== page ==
Constitution and Government.—In 1839 the Central American Federation, which had comprised the states of Guatemala, Salvador, Honduras, Nicaragua and Costa Rica, was dissolved, and Salvador became an independent republic. Plans for a gradual federation with Guatemala were discussed between the presidents of both countries in March, 1945. A new constitution, drafted to replace the one of 1886, was approved by a Constituent Assembly and promulgated 20 January, 1939, but in November, 1945, the old 1886 constitution was reinstated though with numerous amendments. It vested the legislative power in a single Chamber, the National Assembly, consisting of 3 deputies for each of 14 departments, elected for 1 year by universal suffrage. Large powers are vested in the President, whose term is for 4 years; normally he cannot succeed himself. He has a cabinet of 5 members. Women in 1945 were conceded a limited suffrage. Universal male and female suffrage for the elections of the president and the national assembly was introduced in 1950.
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Books of Reference concerning Salvador
- Anuario Estadistico. First year, 1911. San Salvador. Annual.Google Scholar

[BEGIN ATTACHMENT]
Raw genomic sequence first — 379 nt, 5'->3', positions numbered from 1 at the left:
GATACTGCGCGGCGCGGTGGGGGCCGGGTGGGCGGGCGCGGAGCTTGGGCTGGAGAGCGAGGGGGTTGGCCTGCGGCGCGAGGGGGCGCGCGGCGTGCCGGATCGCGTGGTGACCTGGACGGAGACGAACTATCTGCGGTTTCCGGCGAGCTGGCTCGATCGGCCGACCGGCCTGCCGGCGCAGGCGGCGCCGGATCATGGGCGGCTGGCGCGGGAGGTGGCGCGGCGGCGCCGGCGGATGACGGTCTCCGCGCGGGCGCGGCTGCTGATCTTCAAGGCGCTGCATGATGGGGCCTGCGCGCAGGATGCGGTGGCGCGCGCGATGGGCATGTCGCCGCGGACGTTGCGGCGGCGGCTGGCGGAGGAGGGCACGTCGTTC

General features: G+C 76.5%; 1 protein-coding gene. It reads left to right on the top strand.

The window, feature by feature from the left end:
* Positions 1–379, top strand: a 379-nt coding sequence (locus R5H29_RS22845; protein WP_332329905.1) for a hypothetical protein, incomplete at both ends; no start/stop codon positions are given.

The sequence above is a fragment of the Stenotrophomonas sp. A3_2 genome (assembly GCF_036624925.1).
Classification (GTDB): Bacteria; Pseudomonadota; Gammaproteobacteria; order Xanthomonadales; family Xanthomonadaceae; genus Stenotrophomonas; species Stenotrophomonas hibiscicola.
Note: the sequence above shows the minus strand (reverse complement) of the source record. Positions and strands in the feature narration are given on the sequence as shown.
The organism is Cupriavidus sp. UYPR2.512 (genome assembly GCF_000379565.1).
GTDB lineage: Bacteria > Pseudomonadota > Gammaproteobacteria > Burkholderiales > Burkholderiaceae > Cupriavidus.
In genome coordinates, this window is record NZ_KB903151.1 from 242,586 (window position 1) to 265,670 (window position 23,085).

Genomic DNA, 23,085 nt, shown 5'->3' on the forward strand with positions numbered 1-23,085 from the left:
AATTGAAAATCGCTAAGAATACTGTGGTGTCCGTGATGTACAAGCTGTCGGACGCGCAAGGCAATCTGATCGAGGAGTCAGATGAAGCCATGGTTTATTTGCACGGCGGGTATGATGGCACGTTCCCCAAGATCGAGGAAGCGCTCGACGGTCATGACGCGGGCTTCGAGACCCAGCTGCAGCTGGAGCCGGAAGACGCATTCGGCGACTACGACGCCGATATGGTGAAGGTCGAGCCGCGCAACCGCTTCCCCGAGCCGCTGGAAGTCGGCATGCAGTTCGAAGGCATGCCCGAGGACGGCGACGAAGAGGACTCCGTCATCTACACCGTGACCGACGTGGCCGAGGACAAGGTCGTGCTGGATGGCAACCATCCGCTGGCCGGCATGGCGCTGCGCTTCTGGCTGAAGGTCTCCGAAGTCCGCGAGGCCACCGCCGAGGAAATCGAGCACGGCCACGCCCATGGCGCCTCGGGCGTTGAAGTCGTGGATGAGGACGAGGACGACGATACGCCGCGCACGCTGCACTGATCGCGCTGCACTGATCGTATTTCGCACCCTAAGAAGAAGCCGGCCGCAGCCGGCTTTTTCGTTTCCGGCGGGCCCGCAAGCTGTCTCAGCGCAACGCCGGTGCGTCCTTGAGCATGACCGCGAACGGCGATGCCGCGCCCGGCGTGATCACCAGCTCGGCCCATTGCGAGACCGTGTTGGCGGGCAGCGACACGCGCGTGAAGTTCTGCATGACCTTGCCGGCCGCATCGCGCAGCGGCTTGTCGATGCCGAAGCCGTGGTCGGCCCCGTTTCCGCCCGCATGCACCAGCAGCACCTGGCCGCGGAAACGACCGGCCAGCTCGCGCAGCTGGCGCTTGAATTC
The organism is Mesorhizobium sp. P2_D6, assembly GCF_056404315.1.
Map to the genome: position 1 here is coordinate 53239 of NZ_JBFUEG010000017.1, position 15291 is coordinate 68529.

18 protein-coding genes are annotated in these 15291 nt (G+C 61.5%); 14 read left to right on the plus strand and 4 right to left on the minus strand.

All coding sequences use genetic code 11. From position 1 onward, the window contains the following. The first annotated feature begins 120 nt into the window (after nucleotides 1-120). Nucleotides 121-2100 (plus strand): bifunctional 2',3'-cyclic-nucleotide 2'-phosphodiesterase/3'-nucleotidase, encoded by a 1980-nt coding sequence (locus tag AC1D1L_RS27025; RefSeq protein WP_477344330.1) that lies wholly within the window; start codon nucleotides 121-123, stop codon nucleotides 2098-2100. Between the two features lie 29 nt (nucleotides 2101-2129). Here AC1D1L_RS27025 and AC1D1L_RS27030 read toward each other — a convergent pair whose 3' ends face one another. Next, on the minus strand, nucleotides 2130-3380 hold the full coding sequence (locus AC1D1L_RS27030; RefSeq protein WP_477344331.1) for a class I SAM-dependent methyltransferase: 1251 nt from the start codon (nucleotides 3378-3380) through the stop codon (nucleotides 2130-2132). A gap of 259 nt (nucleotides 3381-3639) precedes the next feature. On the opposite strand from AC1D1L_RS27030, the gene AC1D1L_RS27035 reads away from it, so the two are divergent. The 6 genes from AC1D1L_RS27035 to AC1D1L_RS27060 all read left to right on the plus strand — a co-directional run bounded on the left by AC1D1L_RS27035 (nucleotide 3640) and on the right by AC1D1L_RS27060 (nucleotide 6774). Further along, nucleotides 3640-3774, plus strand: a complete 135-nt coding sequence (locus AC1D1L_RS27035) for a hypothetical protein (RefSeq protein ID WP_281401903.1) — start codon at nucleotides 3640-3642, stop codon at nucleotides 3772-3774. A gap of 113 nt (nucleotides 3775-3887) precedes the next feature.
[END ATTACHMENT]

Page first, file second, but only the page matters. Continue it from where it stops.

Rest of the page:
- Boletin de la Auditoria General de la Republica. San Salvador. Annual.Google Scholar
- The Republic of El Salvador. (Issued by the Bureau of Statistics.) Salvador, 1924.Google Scholar
- Corporation of Foreign Bondholders. Annual Report of Council. London.Google Scholar
- Angel Gallardo (M.), Cuatro Constituciones Federales de Centro America y Las Constituciones políticas de El Salvador. San Salvador, 1945.Google Scholar
- Arguello (M.), El Salvador: Tourists’ Guide. (Authorized by Act of Congress.) San Salvador, 1928.Google Scholar
- Gavidia (F.), Historia moderna de El Salvador. San Salvador, 1917.Google Scholar
- Quinónez (Dr. Lucio), La cuestión económica. San Salvador, 1919.Google Scholar
- Vogt (W.), The Population of El Salvador and its Natural Resources. Washington, D.O., 1946.Google Scholar